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UK Supreme Court denies Marks & Clerk permission to appeal in secret commission case – trial expected January 2025

By Signature Litigation
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Signature Litigation

The UK Supreme Court has rejected an application for permission to appeal by IP law firm Marks & Clerk and its affiliated partnership in the ongoing high profile secret commissions representative action claim brought by Commission Recovery Limited on behalf of a class of Marks & Clerk’s current and former clients. Trial is now expected to go ahead in January next year.

Lord Reed, Lady Simler and Lord Leggatt refused permission “on the ground that the appeal does not raise an arguable question of law”. Notably, Lords Reed and Leggatt were two of the five justices who decided Lloyd v Google before the Supreme Court in November 2021.

Marks & Clerk had argued at the High Court, and then again at the Court of Appeal, that the claim advanced by Commission Recovery Limited did not meet the “same interest” requirement needed for representative claims under CPR 19.8 (previously CPR 19.6). In each instance Marks & Clerk was unsuccessful.  The Court of Appeal upheld the High Court’s ruling that the claim should proceed under CPR 19.8 in a judgment handed down in January. That judgment was the first appellate ruling on the representative action regime since Lloyd v Google, and attracted significant interest within the legal market and elsewhere.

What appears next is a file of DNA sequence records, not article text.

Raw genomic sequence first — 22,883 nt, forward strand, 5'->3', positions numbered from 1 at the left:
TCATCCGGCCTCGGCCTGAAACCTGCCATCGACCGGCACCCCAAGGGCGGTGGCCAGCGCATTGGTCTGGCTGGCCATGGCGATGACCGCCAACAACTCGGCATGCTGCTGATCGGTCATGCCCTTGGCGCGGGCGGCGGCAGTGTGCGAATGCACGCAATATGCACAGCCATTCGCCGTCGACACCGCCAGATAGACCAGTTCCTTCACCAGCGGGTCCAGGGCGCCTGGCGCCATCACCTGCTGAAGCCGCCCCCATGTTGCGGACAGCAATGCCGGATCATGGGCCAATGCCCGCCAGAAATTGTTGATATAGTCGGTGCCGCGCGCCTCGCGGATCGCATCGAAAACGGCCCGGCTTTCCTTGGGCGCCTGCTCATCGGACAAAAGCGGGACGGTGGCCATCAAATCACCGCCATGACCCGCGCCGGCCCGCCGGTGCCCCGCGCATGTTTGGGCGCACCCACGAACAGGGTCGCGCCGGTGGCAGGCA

Commenting on the Supreme Court’s decision, Peter Rouse, director of Commission Recovery Limited, said:

“Since 2021 Marks & Clerk and its affiliated partnership have taken every possible step to try to avoid this claim being determined on a class-wide basis. Those challenges have failed each time, and I now look forward to the case proceeding to trial next year.”

Commission Recovery Limited is represented by Signature Litigation partners Daniel Spendlove and Neil Newing, and senior associate George Bazinas.

This news has been published in Solicitors Journal, Managing IP, Law360, The Global Legal Post, and World Intellectual Property Review.

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